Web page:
Lautaro's work is an exploration of the uncanny and sublime, that mysterious realm which
we cannot identify but can distinctly yet vaguely feel. This is the task of painting. It is not
merely a tool for literal depiction but rather to conjure, to summon, to manifest the unfamiliar.
It must look deep and bring back a new truth. Lautaro's work explores this mysterious
landscape of the inner orient, the unknown.
While everyday language aims to obscure truth, Lautaro work is a pursuit to materialize it
into a tangible form. Yet, existential truth, unlike to logical truth, is malleable and ephemeral,
therefore the medium in which it is expressed must be as equally flexible and dynamic. It is
therefore fitting that Lautaro has chosen the yielding medium of painting as the torch to
point into the ether. To that end, Lautaro's work exploits paintings unique advantages: its
infinite malleability in order to depict subjects and essences that defy literal translation.
Lautaro's aesthetic surges form the existential action of painting itself. The basic instincts
are at play here: the visceral impulse, the wish to communicate, the delight in colour and form. Lautaro's mark making is alive with nervous energy that is, in itself, one of his means
of conveying the emotion of any subject he depicts. His paint surfaces are animated from
edge to edge, packed with abstract incident within the depicted forms, satisfying both as
complete compositions and to explore in detail. It may be their basis in drawing that gives
his work an almost bodily physical sweep, with directional thrusts akin to currents, and a
kind of organic internal momentum. The intensity of Lautaro's own engagement with the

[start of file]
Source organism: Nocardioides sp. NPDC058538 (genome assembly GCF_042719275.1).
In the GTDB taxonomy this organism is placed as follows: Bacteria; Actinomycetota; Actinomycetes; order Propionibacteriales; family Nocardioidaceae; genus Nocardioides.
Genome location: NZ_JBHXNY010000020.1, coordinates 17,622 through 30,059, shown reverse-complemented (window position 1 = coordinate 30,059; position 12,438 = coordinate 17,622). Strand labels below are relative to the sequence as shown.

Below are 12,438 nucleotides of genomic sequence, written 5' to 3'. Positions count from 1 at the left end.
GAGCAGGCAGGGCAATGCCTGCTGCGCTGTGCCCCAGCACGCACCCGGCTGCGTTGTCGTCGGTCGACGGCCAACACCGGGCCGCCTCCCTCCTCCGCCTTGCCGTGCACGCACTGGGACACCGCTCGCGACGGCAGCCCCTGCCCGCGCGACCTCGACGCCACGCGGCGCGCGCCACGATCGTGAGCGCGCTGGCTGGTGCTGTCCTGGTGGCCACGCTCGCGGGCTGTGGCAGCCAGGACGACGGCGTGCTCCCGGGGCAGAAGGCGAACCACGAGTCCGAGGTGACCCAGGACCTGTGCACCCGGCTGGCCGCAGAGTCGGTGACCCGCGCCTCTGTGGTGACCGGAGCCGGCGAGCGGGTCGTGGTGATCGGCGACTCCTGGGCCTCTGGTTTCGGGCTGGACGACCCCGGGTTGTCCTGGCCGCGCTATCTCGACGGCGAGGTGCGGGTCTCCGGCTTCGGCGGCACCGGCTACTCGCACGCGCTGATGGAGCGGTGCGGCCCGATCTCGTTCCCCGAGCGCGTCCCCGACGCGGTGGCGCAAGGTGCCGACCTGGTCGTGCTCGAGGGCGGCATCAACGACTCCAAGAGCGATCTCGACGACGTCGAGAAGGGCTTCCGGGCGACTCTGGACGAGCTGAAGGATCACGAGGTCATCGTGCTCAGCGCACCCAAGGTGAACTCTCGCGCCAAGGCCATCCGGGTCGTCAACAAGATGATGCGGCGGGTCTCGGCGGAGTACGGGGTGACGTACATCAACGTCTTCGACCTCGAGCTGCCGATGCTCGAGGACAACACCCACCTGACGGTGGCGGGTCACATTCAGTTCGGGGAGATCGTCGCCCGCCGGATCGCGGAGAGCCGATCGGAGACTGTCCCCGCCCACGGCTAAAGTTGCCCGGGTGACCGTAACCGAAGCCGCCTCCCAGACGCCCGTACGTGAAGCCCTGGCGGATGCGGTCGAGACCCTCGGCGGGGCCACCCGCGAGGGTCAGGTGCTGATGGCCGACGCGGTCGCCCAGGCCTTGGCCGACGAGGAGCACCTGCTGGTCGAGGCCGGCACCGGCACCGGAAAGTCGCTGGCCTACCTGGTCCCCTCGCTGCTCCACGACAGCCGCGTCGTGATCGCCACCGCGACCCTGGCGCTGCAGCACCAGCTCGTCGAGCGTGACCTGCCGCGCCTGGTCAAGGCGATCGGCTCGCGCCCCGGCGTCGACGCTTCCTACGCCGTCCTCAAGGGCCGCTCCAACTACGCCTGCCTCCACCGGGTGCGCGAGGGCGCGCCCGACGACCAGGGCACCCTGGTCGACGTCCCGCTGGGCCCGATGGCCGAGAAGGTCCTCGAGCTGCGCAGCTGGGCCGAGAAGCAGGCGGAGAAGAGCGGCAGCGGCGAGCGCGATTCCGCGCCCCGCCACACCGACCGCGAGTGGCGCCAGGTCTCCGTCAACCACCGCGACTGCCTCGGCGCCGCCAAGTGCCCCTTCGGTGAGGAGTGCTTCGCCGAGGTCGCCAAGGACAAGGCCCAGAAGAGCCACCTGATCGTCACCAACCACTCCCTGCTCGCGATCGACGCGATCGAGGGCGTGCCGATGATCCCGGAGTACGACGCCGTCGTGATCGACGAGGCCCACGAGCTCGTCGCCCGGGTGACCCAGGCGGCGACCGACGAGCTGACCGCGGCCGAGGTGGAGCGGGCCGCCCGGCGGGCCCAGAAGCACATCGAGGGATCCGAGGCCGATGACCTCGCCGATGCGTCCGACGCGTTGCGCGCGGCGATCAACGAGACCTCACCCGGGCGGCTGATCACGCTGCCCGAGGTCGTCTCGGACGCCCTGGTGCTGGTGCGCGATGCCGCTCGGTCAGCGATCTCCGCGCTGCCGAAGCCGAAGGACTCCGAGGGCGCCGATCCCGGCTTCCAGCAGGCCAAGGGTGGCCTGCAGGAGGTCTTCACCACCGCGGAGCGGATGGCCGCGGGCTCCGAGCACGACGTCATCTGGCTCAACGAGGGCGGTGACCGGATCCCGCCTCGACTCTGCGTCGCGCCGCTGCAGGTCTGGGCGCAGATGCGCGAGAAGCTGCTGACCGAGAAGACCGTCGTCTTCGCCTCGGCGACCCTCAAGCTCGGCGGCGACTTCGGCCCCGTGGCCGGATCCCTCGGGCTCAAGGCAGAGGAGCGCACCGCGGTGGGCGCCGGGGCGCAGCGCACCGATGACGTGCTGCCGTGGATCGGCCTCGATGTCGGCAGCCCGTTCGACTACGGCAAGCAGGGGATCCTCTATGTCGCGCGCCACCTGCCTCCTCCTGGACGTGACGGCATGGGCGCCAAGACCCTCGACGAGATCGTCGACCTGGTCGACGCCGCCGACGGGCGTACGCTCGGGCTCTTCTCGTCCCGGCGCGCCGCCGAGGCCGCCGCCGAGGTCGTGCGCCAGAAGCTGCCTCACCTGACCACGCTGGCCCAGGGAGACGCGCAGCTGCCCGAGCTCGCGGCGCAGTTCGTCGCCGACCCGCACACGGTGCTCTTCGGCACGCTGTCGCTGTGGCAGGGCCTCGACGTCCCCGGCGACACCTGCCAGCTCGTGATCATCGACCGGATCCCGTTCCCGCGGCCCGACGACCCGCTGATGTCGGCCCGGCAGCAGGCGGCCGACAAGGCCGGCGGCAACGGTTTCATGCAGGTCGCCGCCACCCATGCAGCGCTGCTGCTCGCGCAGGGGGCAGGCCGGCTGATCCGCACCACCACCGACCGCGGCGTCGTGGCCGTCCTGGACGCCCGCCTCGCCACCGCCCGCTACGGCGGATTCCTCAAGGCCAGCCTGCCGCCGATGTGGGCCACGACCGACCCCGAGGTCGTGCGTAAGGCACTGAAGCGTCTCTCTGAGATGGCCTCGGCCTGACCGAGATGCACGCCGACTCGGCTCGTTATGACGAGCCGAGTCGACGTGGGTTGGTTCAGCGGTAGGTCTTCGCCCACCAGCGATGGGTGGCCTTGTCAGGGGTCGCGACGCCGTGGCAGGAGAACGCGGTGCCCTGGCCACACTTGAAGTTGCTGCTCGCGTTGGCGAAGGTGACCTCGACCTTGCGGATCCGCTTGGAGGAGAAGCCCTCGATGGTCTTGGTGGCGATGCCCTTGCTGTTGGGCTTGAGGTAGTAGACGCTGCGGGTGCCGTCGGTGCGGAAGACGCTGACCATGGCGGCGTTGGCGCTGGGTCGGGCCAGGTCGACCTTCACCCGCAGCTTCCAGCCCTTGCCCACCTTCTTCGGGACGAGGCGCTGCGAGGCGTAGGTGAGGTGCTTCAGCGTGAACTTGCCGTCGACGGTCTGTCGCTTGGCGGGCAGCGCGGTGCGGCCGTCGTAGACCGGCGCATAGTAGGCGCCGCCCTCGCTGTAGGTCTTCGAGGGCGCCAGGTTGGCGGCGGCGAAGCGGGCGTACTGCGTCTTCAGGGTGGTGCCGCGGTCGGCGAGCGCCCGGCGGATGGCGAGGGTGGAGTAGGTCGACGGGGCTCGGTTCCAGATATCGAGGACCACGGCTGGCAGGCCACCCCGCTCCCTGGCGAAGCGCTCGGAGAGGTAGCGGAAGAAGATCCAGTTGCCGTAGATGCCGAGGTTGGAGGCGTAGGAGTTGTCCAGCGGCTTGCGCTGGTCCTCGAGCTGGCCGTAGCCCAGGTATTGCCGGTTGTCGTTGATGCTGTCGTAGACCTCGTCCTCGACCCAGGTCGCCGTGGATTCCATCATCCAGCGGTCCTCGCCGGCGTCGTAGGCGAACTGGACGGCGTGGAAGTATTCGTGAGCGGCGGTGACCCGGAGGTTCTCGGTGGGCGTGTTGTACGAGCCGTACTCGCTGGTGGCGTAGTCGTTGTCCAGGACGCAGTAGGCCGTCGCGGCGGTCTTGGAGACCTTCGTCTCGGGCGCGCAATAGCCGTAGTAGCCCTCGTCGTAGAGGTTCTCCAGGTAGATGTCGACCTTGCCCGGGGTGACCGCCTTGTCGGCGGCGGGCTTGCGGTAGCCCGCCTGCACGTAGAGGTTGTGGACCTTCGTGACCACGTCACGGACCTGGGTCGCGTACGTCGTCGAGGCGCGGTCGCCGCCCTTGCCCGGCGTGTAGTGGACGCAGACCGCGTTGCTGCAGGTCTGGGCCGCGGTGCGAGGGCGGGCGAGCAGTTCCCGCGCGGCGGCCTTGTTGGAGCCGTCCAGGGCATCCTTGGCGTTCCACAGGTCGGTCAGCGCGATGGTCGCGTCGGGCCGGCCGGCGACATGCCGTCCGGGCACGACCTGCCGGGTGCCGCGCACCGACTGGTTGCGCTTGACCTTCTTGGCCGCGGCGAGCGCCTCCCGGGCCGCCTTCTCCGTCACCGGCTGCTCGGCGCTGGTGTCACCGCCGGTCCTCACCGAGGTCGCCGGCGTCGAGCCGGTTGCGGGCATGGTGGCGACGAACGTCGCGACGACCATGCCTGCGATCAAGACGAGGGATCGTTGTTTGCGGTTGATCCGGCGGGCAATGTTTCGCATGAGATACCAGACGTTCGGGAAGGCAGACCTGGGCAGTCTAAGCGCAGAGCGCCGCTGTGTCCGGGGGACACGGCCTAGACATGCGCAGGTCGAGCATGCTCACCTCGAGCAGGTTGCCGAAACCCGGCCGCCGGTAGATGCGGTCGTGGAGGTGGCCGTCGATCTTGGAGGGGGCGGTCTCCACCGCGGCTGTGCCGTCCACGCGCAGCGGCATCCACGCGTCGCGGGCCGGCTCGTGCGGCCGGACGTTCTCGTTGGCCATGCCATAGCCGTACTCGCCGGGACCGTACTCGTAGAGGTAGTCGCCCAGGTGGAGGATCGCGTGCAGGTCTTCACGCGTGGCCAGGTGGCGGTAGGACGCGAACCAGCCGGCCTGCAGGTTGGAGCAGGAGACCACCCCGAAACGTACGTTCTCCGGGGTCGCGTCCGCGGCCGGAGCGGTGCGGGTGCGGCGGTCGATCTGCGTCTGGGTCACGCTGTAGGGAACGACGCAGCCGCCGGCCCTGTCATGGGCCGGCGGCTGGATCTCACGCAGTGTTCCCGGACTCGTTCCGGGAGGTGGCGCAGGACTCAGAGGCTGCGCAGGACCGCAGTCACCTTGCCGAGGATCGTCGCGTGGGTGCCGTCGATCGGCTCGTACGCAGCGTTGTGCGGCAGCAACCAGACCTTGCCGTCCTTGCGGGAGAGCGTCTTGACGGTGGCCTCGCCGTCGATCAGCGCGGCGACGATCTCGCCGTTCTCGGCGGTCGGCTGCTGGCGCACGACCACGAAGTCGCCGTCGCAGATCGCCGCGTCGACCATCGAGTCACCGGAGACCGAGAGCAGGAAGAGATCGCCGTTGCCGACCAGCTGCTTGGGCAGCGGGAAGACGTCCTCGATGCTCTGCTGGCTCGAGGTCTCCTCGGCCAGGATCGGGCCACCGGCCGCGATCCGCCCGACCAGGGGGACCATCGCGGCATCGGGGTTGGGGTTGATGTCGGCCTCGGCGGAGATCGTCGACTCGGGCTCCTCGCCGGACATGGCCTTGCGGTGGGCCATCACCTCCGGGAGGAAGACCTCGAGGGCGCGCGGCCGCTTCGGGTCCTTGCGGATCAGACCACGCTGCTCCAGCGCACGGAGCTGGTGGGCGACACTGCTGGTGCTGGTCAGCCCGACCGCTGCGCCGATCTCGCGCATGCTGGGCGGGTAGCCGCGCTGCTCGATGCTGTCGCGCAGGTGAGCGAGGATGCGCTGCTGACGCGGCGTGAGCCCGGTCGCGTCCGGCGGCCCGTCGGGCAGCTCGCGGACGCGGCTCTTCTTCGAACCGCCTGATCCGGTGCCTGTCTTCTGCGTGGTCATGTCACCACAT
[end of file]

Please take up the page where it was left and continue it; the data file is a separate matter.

work underlies the capacity of his works to engage, in turn, the attention and the imagination
of the viewer.
Lautaro's language is similar to the expression of the unconscious, which speaks to us
poetically through the everyday forms we are familiar with. Thus, Lautaro's figures and forms
are almost distilled into symbolic abstractions. To say that Lautaro merely indulges in
figuration would be a misperception. His figures are no more literal than the characters in a
dream. For, if one looks closely enough certain patterns and messages begin to emerge.
Thus, like the Egyptian hieroglyphs Lautaro's forms are both figurative and simultaneously
form a parallel literal language. Lautaro is not embarrassed by physicality, he sees it as a
necessary means of transcendence.
Lautaro's pursuit is that of something seemingly impossible to express verbally thereby
moving towards the true purpose of painting. Because his work focuses on universal truths
he is merely a vehicle for them to occur: from the flux of inspiration that pierces him to the
plentitude of his heart which overflows with paint. The work of Lautaro's inscribes and reflects
that philosophical trance. In his freedom to create Lautaro implies the possibility of being.